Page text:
Remember to think back to tip #1 (to focus on your best, ideal client), and then choose which content would be great for your About Me Page.
This intentional approach to your About Me page is like customizing a cover letter and resume to a job one applies for.
Belief Buster: This is in no way false, salesy, or boastful. It’s helpful, time-saving, and serves your visitors by helping them get what they want.
So, share your successful business ventures if your clients are budding entrepreneurs and skip that home-made paleo protein cookie recipe you created.
And if you’re a sports performance coach, tell the tale of how you came back from a car accident to win a gold medal and save that best-selling author award for another day.
Kenn’s Key Note on About Me Pages
While your About Me Page might seem like the perfect place to indulge in talking about yourself, remember that your visitors (aka potential clients) want to find the perfect coach FOR THEM, so definitely highlight your best on this page, but do so with your bestie client in mind.
I’m not the only guru who says this 😉
My homey EG Sebastian, who started The Coaches Support Group (link opens in a new tab), the biggest group for coaches on LinkedIn, and long-time mentor to coaches, says it like this …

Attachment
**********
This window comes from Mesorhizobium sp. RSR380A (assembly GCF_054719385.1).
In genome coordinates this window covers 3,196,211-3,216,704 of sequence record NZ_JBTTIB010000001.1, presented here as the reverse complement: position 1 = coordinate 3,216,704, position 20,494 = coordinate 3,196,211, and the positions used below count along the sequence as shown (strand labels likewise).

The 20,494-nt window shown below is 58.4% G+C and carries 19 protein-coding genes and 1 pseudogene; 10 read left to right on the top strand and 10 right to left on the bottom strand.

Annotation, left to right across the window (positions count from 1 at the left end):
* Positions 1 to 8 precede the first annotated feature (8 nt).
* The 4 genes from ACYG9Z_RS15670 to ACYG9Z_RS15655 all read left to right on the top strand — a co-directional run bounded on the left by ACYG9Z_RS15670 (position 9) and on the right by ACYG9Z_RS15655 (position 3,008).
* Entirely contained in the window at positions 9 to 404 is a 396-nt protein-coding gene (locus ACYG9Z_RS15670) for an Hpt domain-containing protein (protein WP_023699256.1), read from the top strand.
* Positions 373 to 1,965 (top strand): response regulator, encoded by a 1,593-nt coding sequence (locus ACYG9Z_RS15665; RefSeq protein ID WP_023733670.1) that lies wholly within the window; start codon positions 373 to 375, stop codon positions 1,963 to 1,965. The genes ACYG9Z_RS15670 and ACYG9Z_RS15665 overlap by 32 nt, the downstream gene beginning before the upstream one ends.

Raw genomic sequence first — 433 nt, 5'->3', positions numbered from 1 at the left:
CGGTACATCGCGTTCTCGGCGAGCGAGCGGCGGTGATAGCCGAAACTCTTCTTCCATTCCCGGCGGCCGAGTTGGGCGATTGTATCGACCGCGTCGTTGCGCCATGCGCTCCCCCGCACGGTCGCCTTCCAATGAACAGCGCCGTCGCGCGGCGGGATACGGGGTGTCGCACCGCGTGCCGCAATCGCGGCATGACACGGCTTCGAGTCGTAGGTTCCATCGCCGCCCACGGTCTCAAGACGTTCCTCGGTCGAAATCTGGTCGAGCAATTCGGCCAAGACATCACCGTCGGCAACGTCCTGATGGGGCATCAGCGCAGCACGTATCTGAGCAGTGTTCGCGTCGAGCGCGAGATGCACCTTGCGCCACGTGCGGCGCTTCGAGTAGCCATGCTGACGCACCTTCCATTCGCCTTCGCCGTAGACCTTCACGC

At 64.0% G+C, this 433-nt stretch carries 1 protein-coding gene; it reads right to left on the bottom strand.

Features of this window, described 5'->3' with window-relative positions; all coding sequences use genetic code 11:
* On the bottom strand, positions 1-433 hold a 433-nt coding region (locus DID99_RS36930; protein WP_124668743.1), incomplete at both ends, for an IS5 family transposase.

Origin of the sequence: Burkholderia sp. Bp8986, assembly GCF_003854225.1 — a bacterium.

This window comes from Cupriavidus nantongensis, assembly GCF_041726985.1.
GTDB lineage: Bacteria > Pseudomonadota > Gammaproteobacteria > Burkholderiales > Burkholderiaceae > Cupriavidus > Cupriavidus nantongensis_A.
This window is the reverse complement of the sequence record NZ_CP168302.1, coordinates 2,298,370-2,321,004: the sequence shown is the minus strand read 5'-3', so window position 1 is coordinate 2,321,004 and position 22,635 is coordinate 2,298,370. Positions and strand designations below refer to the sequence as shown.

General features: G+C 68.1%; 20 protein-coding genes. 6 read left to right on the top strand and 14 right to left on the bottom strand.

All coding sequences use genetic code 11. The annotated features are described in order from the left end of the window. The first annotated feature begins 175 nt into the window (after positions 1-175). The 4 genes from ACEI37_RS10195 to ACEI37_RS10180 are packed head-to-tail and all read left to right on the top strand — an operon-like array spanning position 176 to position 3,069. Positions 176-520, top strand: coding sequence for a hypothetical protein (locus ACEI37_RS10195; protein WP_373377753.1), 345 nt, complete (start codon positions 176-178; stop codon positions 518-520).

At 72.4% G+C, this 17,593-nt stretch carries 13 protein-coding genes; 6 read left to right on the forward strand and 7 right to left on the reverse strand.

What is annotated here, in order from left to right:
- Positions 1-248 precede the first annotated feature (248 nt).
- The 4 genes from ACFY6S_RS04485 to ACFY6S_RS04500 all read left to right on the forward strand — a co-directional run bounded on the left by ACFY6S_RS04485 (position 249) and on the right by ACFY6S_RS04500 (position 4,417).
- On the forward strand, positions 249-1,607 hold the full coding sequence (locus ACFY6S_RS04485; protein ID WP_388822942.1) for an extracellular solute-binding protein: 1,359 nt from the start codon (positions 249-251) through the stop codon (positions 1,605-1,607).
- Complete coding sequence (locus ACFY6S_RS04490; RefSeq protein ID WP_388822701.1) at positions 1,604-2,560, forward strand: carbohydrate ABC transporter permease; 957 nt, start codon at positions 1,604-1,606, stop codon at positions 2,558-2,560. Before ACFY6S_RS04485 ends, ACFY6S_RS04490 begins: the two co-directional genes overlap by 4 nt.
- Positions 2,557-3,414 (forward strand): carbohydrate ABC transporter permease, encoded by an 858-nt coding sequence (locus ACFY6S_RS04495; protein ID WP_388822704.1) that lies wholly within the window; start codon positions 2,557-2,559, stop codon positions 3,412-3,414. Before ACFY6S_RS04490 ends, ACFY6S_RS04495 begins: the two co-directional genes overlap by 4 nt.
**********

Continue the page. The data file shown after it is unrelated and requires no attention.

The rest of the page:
“I’d say the key is to talk less about yourself – at least in the first paragraph or two – and more about WIIFM – What’s in it for them? – How can you help the client?
“Keep every story in the context of the reader. What will they gain from reading it? If you can’t answer that, don’t include it“ is what Jessie Lewis wrote in her article, How to Write an About Me Page that Actually Makes Sales.
Another great quote from Tracie Forbes’ (blogging coach) article, How to Write a Captivating About Me Page, is this …
“The about me page is more than a picture of you and a couple of sentences about your site. It is more than saying, “I love to talk about pink unicorns and fluffy pillows. You can email me here.” It needs to sell you as someone who will trust you and will become that die-hard, loyal fan.“
More About Me Page Examples
Mary Rosenbaum (past client) – I like how she mixes in her recruiting career to build credibility on her About Me page. Her website was from about 10 years ago, one of my first clients.
Graeme Owen (past client) – Great story of how he became a builder’s business coach, being the son of a builder. This guy is part of the reason I ended up in New Zealand.
Ash Ambirge’s Bio from TheMiddleFingerProject. I like her Notes of Interest section as it’s very readable, fun, and interesting. The other areas are a bit noisy but full of life. I’m sure it’s her brand.
I like the short paragraphs and the direct writing style of Joe Ferrugia, a muscle-fitness-strength guru. It opens with a short sentence about what he does for his clients – nice! See his page here.
Let’s see if you’re paying attention, ahem …
Hearing from readers puts a smile on my face and pep in my step.
So, I challenge you to tell me, What’s one idea for content that you could put on your About Me Page — a piece of content you KNOW will be valuable to your best kind of client?
(Highway bribery: Don’t forget to add your website link in your comment. It’ll help associate your website with the term “coach.”)